The second horse is of a slightly different color. It was written to be the Introduction to Richard Toronto’s War over Lemuria and is titled “Escape from Lemuria,” only McFarland, looking for a little breathing room, dumped it from the manuscript, along with several thousand related words. Because they annoyed me so by doing that, I asked Robert Lichtman to do me a great favor and run the piece in Trap Door #29, which he did, much to my delight. And, in this compilation, it goes about here:
Escape From Lemuria
Ego, or lack thereof, has never been my problem. Always being in the wrong time or the wrong place has, if I ignore all those times when I’ve really lucked out and been in the right place at the right time. Never could make them happen the way I wanted them to be when I wanted them to. Part of that was because I had always been pushed ahead of my time. I was three years behind my contemporaries in school, physically, emotionally, and intellectually. I was always the runt of the litter, the “kid,” the put-upon one, lagging behind and envious of my elders.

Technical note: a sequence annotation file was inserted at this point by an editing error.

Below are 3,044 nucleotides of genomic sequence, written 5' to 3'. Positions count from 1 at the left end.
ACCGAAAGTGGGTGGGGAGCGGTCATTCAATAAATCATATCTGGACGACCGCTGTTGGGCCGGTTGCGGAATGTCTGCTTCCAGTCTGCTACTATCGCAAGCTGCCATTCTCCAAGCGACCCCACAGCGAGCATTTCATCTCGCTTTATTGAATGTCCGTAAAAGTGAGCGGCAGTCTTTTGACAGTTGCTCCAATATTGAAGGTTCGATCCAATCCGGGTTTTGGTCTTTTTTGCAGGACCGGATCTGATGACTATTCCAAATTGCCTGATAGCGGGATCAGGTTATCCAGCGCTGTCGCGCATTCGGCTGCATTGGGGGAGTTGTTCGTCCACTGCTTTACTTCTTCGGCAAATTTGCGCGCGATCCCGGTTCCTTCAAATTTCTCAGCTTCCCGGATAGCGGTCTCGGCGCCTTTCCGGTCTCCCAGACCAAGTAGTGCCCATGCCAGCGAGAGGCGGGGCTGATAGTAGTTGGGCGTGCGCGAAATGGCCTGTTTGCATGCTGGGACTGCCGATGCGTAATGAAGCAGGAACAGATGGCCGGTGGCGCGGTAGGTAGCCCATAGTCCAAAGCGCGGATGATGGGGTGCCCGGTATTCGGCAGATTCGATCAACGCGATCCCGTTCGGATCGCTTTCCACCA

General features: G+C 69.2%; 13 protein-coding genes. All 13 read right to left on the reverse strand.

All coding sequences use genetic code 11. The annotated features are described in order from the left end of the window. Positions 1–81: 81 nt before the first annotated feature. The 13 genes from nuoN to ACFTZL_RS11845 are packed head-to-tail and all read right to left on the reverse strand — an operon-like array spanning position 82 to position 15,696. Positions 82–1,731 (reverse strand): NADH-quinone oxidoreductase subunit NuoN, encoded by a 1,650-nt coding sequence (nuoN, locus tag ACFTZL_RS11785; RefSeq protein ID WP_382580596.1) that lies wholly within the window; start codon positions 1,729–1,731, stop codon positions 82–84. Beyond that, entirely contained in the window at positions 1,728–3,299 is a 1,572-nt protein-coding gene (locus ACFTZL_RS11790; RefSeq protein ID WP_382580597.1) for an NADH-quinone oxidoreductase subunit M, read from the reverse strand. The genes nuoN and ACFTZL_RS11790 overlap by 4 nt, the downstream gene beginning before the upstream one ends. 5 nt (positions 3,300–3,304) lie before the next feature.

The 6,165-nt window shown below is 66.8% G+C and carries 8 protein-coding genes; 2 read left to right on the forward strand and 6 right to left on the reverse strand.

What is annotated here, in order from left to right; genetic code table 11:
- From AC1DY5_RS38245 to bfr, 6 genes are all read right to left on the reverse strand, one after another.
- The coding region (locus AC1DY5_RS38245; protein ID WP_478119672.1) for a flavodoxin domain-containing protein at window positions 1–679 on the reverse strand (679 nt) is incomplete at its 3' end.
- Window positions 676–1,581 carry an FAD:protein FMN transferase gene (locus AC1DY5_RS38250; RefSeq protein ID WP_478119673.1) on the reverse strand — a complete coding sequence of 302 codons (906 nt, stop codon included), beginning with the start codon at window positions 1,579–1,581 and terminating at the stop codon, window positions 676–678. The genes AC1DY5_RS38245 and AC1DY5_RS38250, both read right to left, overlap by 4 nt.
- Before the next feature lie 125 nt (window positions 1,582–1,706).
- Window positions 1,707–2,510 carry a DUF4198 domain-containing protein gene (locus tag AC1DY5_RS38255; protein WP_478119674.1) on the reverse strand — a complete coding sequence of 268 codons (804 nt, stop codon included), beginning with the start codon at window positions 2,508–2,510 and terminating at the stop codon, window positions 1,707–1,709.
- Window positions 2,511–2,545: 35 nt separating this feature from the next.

I had this pushy way of intruding, forcing my presence upon people I thought I admired. I didn’t even think twice about it, didn’t know how offensive it was to others, especially the ones who didn’t want to see me in the first place.
So there I was in 1945, fifteen years old and surely a pain in the ass, and addicted to trashy pulp magazines. That’s when Richard Shaver’s (who was 22 years older than me) “I Remember Lemuria” appeared in the March issue of Amazing Stories.